In the five minutes between coming to terms with the special election for Senate in Alabama being a long night and going upstairs to brush my teeth, Birmingham, Montgomery and Selma came in and shoved Doug Jones, the Democrat, over the top.
Goddamn. I mean, goddamn! I just want to come on down and hug all of you. Welcome back to Purple America, Alabama. We love you.
OK — without Wikipedia, can you name the last Senator elected as a Democrat from Alabama? If you said “Howell Heflin” you win. Heflin, who was first elected in 1978, and whose politics were remarkably similar to Trump Republicanism, was re-elected continuously until he retired in 1996. Similarly, Richard Shelby, Alabama’s current senior Senator, was also elected on the Democratic ticket in 1986. But roundabout the time when Heflin was thinking about retiring, Shelby put a little spit on his finger, stuck it in the wind, and decided to become a Republican.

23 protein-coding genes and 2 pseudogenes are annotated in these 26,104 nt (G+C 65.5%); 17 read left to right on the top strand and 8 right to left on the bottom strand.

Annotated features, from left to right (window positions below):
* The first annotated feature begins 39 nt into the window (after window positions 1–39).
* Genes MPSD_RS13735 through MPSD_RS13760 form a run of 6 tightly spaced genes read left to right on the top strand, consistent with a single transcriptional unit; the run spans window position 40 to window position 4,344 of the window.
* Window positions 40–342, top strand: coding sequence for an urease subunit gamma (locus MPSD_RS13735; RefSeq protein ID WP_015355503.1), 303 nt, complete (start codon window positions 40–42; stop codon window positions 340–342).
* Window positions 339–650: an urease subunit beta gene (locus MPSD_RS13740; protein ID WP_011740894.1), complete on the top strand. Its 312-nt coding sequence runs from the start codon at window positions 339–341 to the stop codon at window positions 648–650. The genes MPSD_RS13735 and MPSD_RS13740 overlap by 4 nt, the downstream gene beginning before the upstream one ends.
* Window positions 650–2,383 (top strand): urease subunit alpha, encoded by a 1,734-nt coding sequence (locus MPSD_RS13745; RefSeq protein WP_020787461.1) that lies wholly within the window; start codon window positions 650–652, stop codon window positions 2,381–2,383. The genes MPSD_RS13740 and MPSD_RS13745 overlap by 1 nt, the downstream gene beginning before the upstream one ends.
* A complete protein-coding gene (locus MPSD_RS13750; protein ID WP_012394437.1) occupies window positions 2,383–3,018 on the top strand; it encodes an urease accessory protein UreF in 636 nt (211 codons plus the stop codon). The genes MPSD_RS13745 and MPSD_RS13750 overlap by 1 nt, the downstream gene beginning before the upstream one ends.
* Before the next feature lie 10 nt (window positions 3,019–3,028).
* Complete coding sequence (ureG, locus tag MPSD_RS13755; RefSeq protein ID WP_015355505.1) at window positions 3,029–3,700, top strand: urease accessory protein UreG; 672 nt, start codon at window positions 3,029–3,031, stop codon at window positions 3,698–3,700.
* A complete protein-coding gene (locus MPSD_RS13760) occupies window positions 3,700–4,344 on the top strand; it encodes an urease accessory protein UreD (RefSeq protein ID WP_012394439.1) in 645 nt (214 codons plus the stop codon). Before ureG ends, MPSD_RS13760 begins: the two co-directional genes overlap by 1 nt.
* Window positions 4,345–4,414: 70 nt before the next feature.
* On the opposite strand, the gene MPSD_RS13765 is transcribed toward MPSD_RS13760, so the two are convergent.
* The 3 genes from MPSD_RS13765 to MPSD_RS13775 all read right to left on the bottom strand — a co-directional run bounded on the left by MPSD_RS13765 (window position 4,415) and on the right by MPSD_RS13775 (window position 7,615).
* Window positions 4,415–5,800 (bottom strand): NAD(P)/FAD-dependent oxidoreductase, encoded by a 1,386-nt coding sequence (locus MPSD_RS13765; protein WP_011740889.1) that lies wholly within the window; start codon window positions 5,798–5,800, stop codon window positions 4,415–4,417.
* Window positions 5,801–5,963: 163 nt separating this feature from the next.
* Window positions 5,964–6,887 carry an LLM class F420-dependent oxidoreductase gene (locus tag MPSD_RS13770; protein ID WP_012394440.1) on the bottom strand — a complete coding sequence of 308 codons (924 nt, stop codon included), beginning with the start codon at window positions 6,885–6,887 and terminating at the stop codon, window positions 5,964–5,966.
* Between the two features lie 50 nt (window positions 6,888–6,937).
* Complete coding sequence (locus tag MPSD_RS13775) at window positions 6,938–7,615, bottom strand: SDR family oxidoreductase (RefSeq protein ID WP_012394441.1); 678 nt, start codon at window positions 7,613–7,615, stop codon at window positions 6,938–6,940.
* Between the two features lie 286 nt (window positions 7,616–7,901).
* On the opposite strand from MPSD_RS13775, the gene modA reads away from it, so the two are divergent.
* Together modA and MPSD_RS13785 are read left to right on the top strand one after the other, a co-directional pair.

So Doug Jones is the first Senator to be elected from Alabama from, as Howard Dean used to say, “the Democratic wing of the Democratic party,” for a very long time, possibly since Hugo Black was elected in 1926. Yet Black, who became in some ways more liberal after his appointment to the Supreme Court in 1937, was also tainted by Ku Klux Klan membership, and by his opposition to civil rights. In contrast, Jones has a lifetime commitment to civil rights, prosecuted former Klansmen for their orchestration of the 1963 16th Street Baptist Church bombing in Birmingham, and is a strong and unequivocal proponent of women’s right to all forms of reproductive choice.
I have a Ph.D., in history, and I know when history is speaking: it spoke last night. But please don’t get all excited about this being a turning point in and of itself. This slugfest of an election raises a number of questions about the path to a Purple America, and I want to sketch a few of them out.
For the rest of this essay and a terrific video of Nina Simone singing “Mississippi Goddamn” published on December 13 2017, go to Public Seminar.